Tape: 3 Story: 6 - Terry Jones talks about the Civil Rights Movement

Tape: 3 Story: 7 - Terry Jones talks about applying to college

Tape: 3 Story: 8 - Terry Jones talks about East Coast elite academic culture

Tape: 3 Story: 9 - Terry Jones describes his experience as an undergraduate student at Trinity College in Hartford, Connecticut, pt. 1

Tape: 4 Story: 1 - Terry Jones describes his experience as an undergraduate student at Trinity College in Hartford, Connecticut, pt. 2

Tape: 4 Story: 2 - Terry Jones talks about the Trinity College black student organization, the Trinity Coalition of Blacks (T.C.B.)

Tape: 4 Story: 3 - Terry Jones talks about his involvement in campus protests at Trinity College in Hartford, Connecticut, pt. 1

Tape: 4 Story: 4 - Terry Jones talks about his involvement in protests at Trinity College in Hartford, Connecticut, pt. 2

Tape: 4 Story: 5 - Terry Jones talks about national political unrest in 1968

Tape: 4 Story: 6 - Terry Jones talks about his post-graduation jobs in engineering

Tape: 4 Story: 7 - Terry Jones talks about applying to Harvard Business School in Boston, Massachusetts

Tape: 5 Story: 1 - Terry Jones talks about the curriculum and faculty at Harvard Business School in Boston, Massachusetts

Tape: 5 Story: 2 - Terry Jones talks about the African American Student Union alumni weekends at Harvard Business School in Boston, Massachusetts

Tape: 5 Story: 3 - Terry Jones talks about pursuing entrepreneurial opportunities in Kenya after graduating from Harvard Business School

Tape: 5 Story: 4 - Terry Jones describes his experience in Kenya

Tape: 5 Story: 5 - Terry Jones describes meeting his wife, Marcella Jones

Tape: 5 Story: 6 - Terry Jones describes planning a family and long-term goals with his wife

Tape: 5 Story: 7 - Terry Jones talks about his return from Kenya to Washington, D.C.

Tape: 6 Story: 1 - Terry Jones talks about his work with the Booker T. Washington foundation and the Federal Communications Commission tax certificate program for minorities

Tape: 6 Story: 2 - Terry Jones explains venture capitalism

Tape: 6 Story: 3 - Terry Jones talks about venture capital available to African American entrepreneurs

Tape: 6 Story: 4 - Terry Jones explains HistoryMaker Herbert P. Wilkins, Sr.'s departure from the Urban National Corporation

Tape: 6 Story: 5 - Terry Jones talks about the Federal Communications Commission's Minority Tax Certificate Program

Tape: 6 Story: 6 - Terry Jones describes connecting with HistoryMaker Herbert P. Wilkins, Sr. and accepting a job at Syncom Venture Partners

Tape: 6 Story: 7 - Terry Jones explains why he was interested in media entrepreneurship and Syncom Venture Partners

Tape: 6 Story: 8 - Terry Jones talks about Radio One and HistoryMaker Cathy Hughes

Tape: 7 Story: 1 - Terry Jones talks about how he contributed to the success of HistoryMaker Cathy Hughes' station, Radio One

Tape: 7 Story: 2 - Terry Jones talks about investing in BET, Black Entertainment Television

Tape: 7 Story: 3 - Terry Jones talks about investing in Latino and African American telecommunications companies

Tape: 7 Story: 4 - Terry Jones talks about encouraging cities to diversify cable television ownership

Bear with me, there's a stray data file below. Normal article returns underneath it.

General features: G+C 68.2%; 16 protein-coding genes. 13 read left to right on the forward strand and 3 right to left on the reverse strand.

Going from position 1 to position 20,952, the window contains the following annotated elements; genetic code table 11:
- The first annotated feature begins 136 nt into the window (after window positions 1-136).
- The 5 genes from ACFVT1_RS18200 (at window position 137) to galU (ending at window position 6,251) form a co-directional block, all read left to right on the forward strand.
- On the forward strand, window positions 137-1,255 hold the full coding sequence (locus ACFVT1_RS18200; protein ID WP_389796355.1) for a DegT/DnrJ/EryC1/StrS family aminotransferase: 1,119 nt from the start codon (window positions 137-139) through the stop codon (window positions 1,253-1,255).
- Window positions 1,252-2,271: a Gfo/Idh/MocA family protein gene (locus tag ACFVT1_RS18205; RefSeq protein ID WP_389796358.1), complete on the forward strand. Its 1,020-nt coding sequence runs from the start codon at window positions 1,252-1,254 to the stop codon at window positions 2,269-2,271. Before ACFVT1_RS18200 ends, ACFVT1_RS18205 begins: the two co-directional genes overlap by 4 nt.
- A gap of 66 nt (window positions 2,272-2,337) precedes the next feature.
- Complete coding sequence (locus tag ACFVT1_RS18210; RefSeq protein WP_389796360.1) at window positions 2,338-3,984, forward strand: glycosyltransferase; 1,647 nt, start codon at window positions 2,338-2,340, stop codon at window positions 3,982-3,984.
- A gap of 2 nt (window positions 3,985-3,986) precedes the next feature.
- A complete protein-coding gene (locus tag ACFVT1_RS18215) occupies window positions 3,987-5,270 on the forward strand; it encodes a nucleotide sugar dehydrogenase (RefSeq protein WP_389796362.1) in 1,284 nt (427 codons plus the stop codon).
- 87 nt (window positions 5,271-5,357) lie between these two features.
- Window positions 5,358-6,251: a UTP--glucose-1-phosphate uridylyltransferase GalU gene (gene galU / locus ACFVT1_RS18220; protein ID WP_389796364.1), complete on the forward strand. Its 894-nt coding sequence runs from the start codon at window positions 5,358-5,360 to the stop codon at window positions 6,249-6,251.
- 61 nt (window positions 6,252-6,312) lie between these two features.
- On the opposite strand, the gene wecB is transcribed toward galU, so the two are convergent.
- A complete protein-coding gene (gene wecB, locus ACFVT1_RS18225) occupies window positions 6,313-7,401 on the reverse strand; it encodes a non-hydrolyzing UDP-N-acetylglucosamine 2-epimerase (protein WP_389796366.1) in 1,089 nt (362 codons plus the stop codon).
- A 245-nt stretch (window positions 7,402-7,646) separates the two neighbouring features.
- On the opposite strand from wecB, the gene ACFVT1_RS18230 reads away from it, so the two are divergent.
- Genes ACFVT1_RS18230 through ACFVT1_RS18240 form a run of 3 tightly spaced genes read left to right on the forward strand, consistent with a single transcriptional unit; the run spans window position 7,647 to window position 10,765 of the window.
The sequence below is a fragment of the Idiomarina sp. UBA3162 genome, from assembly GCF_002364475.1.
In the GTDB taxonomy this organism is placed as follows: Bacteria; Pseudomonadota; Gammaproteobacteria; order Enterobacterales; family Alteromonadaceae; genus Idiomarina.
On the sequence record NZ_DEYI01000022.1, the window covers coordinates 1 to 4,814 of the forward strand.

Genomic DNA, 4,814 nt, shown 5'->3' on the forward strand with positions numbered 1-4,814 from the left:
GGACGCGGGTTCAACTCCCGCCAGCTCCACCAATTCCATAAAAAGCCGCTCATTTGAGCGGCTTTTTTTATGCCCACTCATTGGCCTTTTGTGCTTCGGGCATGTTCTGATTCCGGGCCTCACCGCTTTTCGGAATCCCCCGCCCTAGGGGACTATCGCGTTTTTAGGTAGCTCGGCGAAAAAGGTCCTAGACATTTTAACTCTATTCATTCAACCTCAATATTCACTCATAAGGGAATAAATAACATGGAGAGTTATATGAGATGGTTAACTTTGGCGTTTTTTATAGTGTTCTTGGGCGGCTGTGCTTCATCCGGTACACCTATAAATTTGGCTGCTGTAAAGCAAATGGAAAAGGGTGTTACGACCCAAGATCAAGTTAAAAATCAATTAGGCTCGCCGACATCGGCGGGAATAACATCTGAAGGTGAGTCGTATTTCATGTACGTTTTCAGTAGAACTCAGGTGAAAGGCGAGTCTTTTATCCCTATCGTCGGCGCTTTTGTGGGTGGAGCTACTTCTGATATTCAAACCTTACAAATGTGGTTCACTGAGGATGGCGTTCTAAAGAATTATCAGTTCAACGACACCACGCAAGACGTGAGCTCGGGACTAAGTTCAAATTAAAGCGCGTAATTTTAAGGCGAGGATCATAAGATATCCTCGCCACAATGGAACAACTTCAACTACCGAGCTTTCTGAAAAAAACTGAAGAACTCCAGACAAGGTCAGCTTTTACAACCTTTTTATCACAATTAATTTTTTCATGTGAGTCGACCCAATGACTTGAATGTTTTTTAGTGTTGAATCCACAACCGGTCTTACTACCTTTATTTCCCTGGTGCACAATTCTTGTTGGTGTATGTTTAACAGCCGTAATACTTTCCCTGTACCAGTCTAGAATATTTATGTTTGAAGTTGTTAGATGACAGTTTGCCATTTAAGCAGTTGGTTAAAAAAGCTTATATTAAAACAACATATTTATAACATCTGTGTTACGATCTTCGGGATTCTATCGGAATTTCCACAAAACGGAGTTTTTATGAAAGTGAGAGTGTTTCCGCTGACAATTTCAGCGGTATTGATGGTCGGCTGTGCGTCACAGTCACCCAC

Tape: 7 Story: 5 - Terry Jones talks about the success of cable in inner city neighborhoods

Tape: 7 Story: 6 - Terry Jones talks about Syncom Venture Partners' financing of WorldSpace, Inc., pt. 1

Tape: 7 Story: 7 - Terry Jones talks about Syncom Venture Partners' financing of WorldSpace, Inc., pt. 2

Tape: 7 Story: 8 - Terry Jones talks about the sale of WorldSpace, Inc.'s rights to XM satellite radio, pt. 1

Tape: 8 Story: 1 - Terry Jones talks about the sale of WorldSpace, Inc.'s rights to XM satellite radio, pt. 2

Tape: 8 Story: 2 - Terry Jones talks about the economic component of the movement for racial justice

Tape: 8 Story: 3 - Terry Jones talks about the success of black businessmen Robert L. Johnson and Reginald F. Lewis

Tape: 8 Story: 4 - Terry Jones talks about the Glass-Steagall Act

Tape: 8 Story: 5 - Terry Jones talks about the Iridium Satellite Company's technology and flaws in its original business plan

Tape: 8 Story: 6 - Terry Jones talks about the purchase of Iridium Satellite LLC from Motorola

Tape: 8 Story: 7 - Terry Jones describes making Iridium Satellite into a successful company

Tape: 8 Story: 8 - Terry Jones talks about the success of TV One

Tape: 8 Story: 9 - Terry Jones talks about investing in NuvoTV

Tape: 9 Story: 1 - Terry Jones talks about how the internet has affected media and communications

Tape: 9 Story: 2 - Terry Jones describes the impact of the economic crash of 2008 on venture capitalism

Tape: 9 Story: 3 - Terry Jones talks about people of color becoming the majority in the United States population

Tape: 9 Story: 4 - Terry Jones considers the profitability in media platforms for communities of color

Tape: 9 Story: 5 - Terry Jones talks about the low number of minority entrepreneurs financed by Silicon Valley venture capitals

Tape: 9 Story: 6 - Terry Jones talks about the Federal Communications Commission's auctioning off of portions of the broadband spectrum

Tape: 9 Story: 7 - Terry Jones talks about the budget priorities of the federal government

Tape: 9 Story: 8 - Terry Jones describes his hopes and concerns for the African American community

Tape: 9 Story: 9 - Terry Jones reflects upon his legacy

Tape: 10 Story: 1 - Terry Jones talks about his three daughters

Tape: 10 Story: 2 - Terry Jones talks about his volunteer activities

Tape: 10 Story: 3 - Terry Jones considers what he might have done differently

Tape: 10 Story: 4 - Terry Jones talks about his recreational activities